The week in review, July 22-28, 2012
MedWire News: This week's stories include bragging rights for a venerable Boston institution, revelations about cardiac device lead failures, a survey showing that physicians are warming up to electronic health records, a look at the fallout of the Supreme Court's decision on the Affordable Care Act, and a plea for tighter reins on opioid prescribing.
MGH: 'Mankind's Greatest Hospital'?
After 21 years of playing second fiddle, Massachusetts General Hospital has earned bragging rights as the USA's "Best nationally ranked hospital."
Mass General joins its sister institution, Brigham & Women's Hospital, also in Boston, in the "honor roll" of 17 top US hospitals, according to annual rankings published in US News & World Report. Brigham & Women's ranked 9th overall in the national standings.
Mass General for the first time edged out the Johns Hopkins Hospital in Baltimore, Maryland, which held the top spot for the previous 21 years. John's Hopkins is ranked second this year.
Magazine staff surveyed nearly 10,000 specialists and examined data on 4793 US hospitals, ranking each hospital according to its expertise in 16 adult specialties. The rankings also included death rates, patient safety, hospital reputation, and patient satisfaction measures.
"To be nationally ranked, a hospital must excel across a range of tough cases within a given specialty," the magazine's editors write. "For example, a hospital nationally ranked in cardiology and heart surgery - one of 16 specialties in which US News evaluates medical centers - can be expected to have doctors with the talent and experience to replace a faulty heart valve in a patient well into his or her 90s. Most hospitals would decline to perform major surgery on such elderly patients, as they should if they aren't up to speed on the special techniques and precautions involved and don't see many such patients."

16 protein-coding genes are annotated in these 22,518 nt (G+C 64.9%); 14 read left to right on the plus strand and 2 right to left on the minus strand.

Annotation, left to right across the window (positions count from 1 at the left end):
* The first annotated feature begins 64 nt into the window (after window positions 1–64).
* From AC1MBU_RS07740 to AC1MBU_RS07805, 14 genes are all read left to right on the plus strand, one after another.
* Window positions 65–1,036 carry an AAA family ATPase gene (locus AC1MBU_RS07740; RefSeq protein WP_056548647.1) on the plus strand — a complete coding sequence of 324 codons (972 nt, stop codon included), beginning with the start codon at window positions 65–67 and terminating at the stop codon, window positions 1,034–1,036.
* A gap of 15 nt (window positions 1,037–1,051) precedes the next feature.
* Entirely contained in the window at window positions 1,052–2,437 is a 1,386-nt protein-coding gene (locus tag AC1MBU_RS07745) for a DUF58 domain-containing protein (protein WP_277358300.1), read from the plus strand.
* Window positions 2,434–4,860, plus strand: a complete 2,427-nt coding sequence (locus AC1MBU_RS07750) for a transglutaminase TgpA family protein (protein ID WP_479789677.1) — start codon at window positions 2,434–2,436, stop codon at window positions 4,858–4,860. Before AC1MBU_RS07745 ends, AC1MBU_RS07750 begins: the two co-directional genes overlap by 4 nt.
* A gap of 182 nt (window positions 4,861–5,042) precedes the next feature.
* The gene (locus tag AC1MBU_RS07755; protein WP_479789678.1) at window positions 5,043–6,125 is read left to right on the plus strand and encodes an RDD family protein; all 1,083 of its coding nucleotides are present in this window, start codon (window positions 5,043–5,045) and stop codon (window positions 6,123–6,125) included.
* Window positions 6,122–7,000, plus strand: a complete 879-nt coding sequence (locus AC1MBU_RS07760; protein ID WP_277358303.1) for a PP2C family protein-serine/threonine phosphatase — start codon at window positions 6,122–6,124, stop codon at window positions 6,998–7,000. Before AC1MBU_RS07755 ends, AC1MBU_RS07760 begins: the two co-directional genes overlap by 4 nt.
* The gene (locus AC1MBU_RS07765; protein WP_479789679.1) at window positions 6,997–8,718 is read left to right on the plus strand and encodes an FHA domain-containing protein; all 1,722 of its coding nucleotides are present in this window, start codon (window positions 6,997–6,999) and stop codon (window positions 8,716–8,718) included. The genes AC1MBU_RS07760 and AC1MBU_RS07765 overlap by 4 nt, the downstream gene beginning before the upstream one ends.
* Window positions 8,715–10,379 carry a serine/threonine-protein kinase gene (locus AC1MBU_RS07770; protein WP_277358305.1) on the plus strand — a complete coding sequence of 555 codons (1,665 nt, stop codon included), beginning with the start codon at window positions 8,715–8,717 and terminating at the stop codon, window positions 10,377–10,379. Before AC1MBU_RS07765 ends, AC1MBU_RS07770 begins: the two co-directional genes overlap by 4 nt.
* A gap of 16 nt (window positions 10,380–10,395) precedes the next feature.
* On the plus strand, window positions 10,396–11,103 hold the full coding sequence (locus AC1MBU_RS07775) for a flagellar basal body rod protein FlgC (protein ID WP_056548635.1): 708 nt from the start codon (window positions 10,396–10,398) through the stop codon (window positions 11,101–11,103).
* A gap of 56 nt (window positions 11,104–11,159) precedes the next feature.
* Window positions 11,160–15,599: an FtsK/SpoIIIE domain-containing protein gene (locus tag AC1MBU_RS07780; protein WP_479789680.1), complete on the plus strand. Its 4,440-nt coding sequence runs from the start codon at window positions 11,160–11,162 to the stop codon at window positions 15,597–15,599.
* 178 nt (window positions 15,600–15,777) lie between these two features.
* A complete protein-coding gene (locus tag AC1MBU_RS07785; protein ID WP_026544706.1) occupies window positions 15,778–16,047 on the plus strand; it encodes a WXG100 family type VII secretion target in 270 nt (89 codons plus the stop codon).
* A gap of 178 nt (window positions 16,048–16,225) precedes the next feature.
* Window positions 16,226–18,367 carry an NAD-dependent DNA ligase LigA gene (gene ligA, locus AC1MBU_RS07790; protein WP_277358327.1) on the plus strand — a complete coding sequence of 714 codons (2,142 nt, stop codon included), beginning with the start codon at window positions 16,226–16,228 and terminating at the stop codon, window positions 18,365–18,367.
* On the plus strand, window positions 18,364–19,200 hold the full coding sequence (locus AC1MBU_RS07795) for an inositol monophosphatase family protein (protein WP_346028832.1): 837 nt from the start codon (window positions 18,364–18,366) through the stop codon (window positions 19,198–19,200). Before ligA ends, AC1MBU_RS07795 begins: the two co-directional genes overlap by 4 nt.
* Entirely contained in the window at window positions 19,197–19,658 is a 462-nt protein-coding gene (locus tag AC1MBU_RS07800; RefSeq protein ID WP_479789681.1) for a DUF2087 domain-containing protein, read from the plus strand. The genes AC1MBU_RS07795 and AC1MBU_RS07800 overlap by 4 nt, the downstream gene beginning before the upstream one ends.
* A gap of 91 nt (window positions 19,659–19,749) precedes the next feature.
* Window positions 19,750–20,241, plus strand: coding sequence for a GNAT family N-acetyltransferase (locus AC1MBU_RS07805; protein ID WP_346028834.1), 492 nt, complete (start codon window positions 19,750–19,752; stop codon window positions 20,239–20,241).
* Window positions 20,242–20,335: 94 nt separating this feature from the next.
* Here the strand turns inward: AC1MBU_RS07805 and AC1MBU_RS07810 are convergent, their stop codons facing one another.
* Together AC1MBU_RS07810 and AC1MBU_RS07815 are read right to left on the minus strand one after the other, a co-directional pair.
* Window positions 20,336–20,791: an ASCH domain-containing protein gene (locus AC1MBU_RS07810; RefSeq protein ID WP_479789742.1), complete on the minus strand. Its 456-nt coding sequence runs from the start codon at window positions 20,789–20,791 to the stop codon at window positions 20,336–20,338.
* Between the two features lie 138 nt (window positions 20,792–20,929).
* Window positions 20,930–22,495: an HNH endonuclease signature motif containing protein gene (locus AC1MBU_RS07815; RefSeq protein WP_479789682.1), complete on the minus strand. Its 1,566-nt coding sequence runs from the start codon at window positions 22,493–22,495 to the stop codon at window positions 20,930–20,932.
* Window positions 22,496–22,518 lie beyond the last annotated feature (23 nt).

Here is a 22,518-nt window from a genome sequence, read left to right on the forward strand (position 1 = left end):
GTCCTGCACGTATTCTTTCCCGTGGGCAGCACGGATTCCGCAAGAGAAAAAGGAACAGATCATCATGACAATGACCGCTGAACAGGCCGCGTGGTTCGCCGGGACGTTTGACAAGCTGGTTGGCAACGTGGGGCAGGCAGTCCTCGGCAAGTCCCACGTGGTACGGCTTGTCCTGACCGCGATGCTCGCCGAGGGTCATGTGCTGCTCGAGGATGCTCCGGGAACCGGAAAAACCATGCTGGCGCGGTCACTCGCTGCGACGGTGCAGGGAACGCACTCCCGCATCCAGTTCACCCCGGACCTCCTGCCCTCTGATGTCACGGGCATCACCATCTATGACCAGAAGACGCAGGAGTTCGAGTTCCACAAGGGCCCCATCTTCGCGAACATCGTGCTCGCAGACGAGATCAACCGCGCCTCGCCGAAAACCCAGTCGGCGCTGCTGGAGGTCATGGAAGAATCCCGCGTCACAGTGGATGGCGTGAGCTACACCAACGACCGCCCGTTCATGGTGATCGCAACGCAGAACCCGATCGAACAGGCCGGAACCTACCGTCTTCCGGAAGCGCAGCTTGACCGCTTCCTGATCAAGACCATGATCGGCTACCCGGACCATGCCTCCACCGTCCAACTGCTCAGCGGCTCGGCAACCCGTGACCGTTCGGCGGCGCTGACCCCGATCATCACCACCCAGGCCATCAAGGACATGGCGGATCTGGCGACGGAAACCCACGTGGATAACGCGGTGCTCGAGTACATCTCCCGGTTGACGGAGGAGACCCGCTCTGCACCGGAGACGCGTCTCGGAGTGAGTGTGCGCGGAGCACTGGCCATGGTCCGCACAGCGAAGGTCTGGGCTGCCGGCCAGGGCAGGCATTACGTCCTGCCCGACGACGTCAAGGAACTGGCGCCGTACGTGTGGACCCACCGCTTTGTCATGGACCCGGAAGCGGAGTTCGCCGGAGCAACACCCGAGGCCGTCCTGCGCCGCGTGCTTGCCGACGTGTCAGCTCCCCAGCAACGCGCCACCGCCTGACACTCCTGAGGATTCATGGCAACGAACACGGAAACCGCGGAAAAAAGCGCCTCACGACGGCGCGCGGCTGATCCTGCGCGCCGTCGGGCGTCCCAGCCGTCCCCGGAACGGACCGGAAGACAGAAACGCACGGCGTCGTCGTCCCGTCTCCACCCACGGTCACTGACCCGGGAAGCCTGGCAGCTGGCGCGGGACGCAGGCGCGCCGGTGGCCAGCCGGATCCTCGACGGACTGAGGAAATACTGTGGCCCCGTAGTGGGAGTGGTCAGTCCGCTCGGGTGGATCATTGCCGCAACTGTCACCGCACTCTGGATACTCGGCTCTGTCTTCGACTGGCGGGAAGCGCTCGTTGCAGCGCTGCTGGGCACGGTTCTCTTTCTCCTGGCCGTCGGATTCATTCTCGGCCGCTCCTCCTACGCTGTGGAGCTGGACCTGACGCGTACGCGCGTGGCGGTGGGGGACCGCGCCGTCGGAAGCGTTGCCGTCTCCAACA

The report's authors also note that "at hospitals ranked in neurology and neurosurgery, surgeons face more spinal tumors in a couple of weeks than most community hospitals see in a year."
Bigger leads, bigger failure rate
The maker of the recalled Riata-brand implantable cardioverter-defibrillator (ICD) leads says that larger diameter leads are more frequently subject to failure than thinner leads.
St Jude Medical (St Paul, Minnesota) announced the findings as part of its release of the North American results of the phase I Riata Lead Evaluation Study.
In 2010, the company stopped selling and voluntarily recalled its Riata and Riata ST Silicone Defibrillation ICD Leads following reports that the leads were subject to both inside-out and outside-in defects in the silicone insulation, which in some cases caused lead malfunction and externalization of electrical conductors.
Externalization is defined as the appearance on X-ray or fluoroscopy of conductors outside of the lead body due to an abrasion-related breach of the outer insulation. Reported rates of externalized conductors range from 12% to 33%, the company says.
Investigators studied the prevalence of externalized conductors in 724 patients enrolled at 19 sites in the USA and one in Canada. Of the 718 patients with retrievable or verifiable images, 459 had received eight French (8F) leads, and 259 had received 7F leads.
The investigators found that 24.0% of patients who received the larger 8F leads had externalized conductors, significantly more than the 9.3% of those with 7F leads.
When they looked at leads that had been implanted for less than 6 years, there were still significantly more externalizations among patients with 8F leads (17.9 vs 9.4%).
In univariate analysis, lead diameter was the only significant predictor for conductor externalization. Neither age, gender, left ventricular ejection fraction, body mass index, nor vascular access was significantly associated with externalization, the investigators found.
Docs dig EHRs
More than half of all US physicians in office-based practices have adopted electronic health records (EHRs), shows a new report.
As with other technologies, younger physicians appear more ready to embrace EHRs than their colleagues aged 50 years and older, according to the US Centers for Disease Control and Prevention (CDC ). Nearly two-thirds (64%) of physicians younger than 50 years in a national sample have started using EHRs in their practices, compared with 49% of those at the half-century mark or older.